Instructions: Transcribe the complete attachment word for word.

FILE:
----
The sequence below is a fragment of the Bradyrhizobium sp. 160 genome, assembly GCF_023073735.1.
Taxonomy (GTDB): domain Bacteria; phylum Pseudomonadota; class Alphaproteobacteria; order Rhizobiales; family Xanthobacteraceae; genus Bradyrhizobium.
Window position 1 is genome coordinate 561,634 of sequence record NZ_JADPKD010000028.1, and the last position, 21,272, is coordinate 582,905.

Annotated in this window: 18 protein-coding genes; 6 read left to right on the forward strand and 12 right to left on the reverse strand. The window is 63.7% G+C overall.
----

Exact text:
The sequence below is a fragment of the Bradyrhizobium sp. 160 genome, assembly GCF_023073735.1.
Taxonomy (GTDB): domain Bacteria; phylum Pseudomonadota; class Alphaproteobacteria; order Rhizobiales; family Xanthobacteraceae; genus Bradyrhizobium.
Window position 1 is genome coordinate 561,634 of sequence record NZ_JADPKD010000028.1, and the last position, 21,272, is coordinate 582,905.

Annotated in this window: 18 protein-coding genes; 6 read left to right on the forward strand and 12 right to left on the reverse strand. The window is 63.7% G+C overall.